The calcimimetic etelcalcetide may be more effective in suppressing calcification compared with the vitamin D receptor activator (VDRA) maxacalcitol in patients with secondary hyperparathyroidism (SHPT) undergoing hemodialysis (HD), according to new research findings.

In the VICTORY (VDRA vs Intravenous Calcimimetics in the Treatment Of Renal patients with secondary hYperparathyroidism) trial, investigators randomly assigned 326 Japanese patients (median age 66 years; 35% female) to receive intravenous (IV) etelcalcetide (5 mg thrice weekly) or IV maxacalcitol (5 or 10 mg thrice weekly) for 12 months. Patients also were taking phosphate binders and magnesium. The primary endpoint was the change in serum calcification propensity (T50). A shorter T50 time reflects higher calcification propensity and correlates with arterial calcification, arterial stiffness, and death, the investigators explained. The researchers reported the results of the 321 patients who were included in an intent-to-treat analysis: 165 in the etelcalcetide group and 156 in the maxacalcitol group.

Over 12 months, median T50 increased significantly from 123 to 166 minutes in the etelcalcetide group and from 116 to 131 minutes in the maxacalcitol group. Etelcalcetide treatment significantly prolonged T50 by an extra 20 minutes using least square means, Tetsuo Shoji, MD, of the vascular medicine department at Osaka City University Graduate School of Medicine in Osaka, Japan, and colleagues reported in the Clinical Journal of the American Society of Nephrology.


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T50 inversely correlated with serum phosphate and calcium levels. Serum phosphate and corrected calcium levels at 3, 6, and 12 months differed significantly between groups in post hoc analyses. The investigators found no notable differences in serum magnesium or fetuin-A.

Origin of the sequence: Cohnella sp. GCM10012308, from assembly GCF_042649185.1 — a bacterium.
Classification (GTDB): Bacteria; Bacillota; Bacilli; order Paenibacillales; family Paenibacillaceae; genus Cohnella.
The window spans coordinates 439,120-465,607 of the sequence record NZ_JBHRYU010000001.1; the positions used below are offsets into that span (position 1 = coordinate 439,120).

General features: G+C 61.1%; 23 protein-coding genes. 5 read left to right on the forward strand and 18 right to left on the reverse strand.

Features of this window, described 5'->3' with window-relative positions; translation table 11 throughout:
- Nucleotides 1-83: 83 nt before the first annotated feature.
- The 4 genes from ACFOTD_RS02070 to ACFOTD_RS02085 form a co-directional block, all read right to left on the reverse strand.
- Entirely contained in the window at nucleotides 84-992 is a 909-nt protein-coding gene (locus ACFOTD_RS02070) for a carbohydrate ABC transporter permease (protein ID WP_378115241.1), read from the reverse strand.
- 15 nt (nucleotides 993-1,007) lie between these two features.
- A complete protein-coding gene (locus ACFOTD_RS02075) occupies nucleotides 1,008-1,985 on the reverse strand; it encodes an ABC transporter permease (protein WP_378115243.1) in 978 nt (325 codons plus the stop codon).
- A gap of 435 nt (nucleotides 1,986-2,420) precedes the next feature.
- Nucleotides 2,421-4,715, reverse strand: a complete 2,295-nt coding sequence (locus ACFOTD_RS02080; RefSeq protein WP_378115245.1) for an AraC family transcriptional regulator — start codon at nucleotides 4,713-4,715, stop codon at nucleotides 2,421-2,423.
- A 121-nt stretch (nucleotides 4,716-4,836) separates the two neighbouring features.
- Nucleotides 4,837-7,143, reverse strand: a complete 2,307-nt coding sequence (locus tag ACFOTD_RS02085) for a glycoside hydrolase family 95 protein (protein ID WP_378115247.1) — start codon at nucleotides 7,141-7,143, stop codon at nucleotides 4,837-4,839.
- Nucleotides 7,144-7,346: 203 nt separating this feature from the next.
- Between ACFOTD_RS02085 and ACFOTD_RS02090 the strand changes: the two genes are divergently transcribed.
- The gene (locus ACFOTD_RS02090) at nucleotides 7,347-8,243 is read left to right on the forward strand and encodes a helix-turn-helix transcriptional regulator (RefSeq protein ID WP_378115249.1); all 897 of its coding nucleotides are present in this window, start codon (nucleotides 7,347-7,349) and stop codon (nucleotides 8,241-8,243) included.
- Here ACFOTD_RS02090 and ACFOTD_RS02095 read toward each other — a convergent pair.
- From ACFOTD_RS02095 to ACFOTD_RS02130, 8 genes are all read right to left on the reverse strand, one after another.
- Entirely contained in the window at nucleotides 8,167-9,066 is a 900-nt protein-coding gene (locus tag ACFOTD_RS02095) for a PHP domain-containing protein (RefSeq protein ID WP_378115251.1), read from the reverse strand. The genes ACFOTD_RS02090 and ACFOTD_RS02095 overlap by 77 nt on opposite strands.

Dr Shoji’s team concluded that their study “showed that treatment with etelcalcetide was more effective in increasing T50, namely in suppressing calcification propensity, than treatment with maxacalcitol in patients with secondary hyperparathyroidism undergoing hemodialysis.”

Among the study’s limitations, some patients in the etelcalcetide group briefly ceased treatment to receive oral alfacalcidol for hypocalcemia and some patients in the maxacalcitol group ceased treatment to receive oral cinacalcet or evocalcet for hypercalcemia.

With respect to safety, 19.4% of the etelcalcetide group and 27.7% of the maxacalcitol group experienced serious adverse events.

The investigators examined handgrip strength and change in dementia score as secondary endpoints but found no significant differences between groups. Future studies are needed to clarify any drug effects on muscle strength and cognition, according to the team.

Disclosure: This clinical trial was supported by Ono Pharmaceutical. Please see the original reference for a full list of authors’ disclosures.

Reference

Shoji T, Nakatani S, Kabata D, et al. Comparative effects of etelcalcetide and maxacalcitol on serum calcification propensity in secondary hyperparathyroidism: a randomized clinical trial. Published online March 8, 2021. Clin J Am Soc Nephrol. doi:10.2215/CJN.16601020

This article originally appeared on Renal and Urology News